Today, critically acclaimed and Academy Award nominated director, Ava Duvernay, releases her latest project detailing the devastating consequences and impacts our criminal legal system has on Black people in the U.S. When They See Us, a drama miniseries on Netflix, examines the high-profile “Central Park Five” case, in which Antron McCray, Kevin Richardson, Yusef Salaam, Raymond Santana and Korey Wise were accused of raping Trisha Meili on April 19, 1989. From their initial arrests to interrogations in the courtroom—to their ultimate detention and returning to their communities post-incarceration—the 4-part limited series walks us through how these 5 Black boys were eaten alive by the prison industrial complex which is underpinned by white supremacy and the inherent criminalization of Black people. They never had a chance because this country doesn’t see us.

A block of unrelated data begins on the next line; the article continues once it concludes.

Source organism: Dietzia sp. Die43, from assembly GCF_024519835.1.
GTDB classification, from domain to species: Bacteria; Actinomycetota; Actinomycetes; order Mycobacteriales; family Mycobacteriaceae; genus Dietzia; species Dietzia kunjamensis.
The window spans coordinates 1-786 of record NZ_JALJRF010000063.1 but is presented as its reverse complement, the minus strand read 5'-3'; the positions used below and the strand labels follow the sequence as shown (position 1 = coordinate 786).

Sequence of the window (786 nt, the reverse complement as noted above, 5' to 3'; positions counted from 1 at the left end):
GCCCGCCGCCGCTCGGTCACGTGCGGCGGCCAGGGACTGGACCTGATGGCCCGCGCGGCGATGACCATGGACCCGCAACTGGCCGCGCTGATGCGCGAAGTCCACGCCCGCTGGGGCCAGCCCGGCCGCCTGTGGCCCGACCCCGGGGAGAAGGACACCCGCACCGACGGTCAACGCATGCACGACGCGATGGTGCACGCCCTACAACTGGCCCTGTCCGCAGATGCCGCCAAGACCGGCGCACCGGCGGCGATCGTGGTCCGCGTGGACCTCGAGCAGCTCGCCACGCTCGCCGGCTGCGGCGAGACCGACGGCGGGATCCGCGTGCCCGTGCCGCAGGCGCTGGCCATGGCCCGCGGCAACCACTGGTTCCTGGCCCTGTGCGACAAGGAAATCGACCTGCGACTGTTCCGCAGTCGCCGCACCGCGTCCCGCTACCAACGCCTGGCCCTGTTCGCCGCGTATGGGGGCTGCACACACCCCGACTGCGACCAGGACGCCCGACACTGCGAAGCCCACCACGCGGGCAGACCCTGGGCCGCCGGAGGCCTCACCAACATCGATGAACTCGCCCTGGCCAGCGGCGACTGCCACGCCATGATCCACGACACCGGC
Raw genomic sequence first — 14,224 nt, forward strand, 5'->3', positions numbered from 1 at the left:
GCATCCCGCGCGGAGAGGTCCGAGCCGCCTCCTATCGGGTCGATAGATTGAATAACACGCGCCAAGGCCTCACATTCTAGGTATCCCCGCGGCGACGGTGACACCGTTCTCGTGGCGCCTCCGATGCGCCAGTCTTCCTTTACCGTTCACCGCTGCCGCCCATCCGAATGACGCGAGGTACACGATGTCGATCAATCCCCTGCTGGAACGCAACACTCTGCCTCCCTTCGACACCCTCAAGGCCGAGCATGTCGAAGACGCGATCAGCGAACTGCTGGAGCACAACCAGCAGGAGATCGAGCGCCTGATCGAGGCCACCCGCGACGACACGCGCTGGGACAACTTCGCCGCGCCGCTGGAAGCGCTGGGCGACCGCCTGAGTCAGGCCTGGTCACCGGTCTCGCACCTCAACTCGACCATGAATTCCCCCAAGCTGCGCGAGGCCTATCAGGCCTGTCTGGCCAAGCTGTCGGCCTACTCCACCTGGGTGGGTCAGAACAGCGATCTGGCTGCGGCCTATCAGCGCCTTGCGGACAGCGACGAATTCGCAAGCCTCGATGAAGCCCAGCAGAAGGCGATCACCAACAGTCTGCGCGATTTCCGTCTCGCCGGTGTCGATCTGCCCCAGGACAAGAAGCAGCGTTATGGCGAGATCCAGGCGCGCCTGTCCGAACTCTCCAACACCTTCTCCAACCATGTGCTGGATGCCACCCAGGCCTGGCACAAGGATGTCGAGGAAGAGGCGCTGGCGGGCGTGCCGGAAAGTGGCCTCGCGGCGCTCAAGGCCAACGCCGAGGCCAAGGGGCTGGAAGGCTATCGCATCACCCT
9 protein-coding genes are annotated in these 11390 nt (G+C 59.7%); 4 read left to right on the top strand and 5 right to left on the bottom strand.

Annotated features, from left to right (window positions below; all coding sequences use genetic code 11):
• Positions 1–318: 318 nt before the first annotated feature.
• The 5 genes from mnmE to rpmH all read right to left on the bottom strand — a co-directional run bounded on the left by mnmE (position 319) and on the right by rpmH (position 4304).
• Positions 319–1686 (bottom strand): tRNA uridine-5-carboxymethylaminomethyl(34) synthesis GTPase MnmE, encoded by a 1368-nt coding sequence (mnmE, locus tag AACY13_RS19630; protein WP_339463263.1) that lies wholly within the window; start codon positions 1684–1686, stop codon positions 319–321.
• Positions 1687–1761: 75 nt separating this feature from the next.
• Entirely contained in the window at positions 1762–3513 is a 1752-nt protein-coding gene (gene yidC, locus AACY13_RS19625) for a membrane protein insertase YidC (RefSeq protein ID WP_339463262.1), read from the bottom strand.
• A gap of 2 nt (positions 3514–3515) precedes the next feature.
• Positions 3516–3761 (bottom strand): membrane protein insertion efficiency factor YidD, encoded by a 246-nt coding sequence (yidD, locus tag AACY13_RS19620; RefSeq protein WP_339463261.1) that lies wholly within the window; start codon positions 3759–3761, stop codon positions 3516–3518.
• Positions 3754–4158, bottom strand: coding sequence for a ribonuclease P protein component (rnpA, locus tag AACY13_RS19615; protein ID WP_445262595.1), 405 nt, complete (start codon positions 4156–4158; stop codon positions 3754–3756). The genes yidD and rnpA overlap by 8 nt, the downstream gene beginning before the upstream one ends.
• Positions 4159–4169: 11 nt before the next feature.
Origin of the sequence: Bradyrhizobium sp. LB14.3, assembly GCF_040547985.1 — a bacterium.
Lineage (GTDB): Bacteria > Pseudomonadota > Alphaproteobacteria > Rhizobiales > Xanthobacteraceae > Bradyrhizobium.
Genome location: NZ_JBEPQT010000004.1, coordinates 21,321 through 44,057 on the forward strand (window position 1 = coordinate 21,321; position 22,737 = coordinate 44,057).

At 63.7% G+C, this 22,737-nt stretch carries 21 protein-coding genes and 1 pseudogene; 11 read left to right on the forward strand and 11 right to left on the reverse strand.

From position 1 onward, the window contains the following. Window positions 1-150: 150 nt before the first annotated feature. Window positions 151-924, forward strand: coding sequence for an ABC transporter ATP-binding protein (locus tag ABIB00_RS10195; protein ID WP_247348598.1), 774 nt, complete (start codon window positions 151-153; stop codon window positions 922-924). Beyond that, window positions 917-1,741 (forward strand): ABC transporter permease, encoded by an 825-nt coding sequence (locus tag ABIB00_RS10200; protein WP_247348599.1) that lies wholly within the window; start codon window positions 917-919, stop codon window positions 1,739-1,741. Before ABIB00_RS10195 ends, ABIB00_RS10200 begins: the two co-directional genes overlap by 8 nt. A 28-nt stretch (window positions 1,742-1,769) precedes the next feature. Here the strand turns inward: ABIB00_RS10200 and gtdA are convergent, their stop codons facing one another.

In addition to the series being a critique of the criminal legal system overall, When They See Us rightfully spotlights how mass media continually serves as an accomplice to the prison industrial complex. During her interview on the Daily Show, Ava shares why she chose not to name the series “Central Park Five” as she believes it’s a “political moniker that dehumanized them and made you not actually hear and understand know who they are.” For instance, before the trial began, Donald Trump paid $85,000 to take out full page ads in 4 New York City newspapers calling for McCray, Richardson, Salaam, Santana and Wise’ executions. 89% of new headlines covering the case never used the word “alleged” when describing the incident that took place that night. The media’s rush to judgement and assuming the children’s guilt is an example of how biased media representation significantly and continuously contributes to Black criminalization, incarceration and murder. We at MediaJustice know and fully understand how media and technology continues to be used to legitimize and sustain the criminal legal system as is. We also believe that media, technology and storytelling can be effective tools in helping to abolish systems of oppression and liberate Black and brown communities—when in the hands of those actually seeking justice outside of state intervention. Watch Ava Duvernay’s When They See Us on Netflix and check out @mediajustice’s thoughts and reflections on Twitter.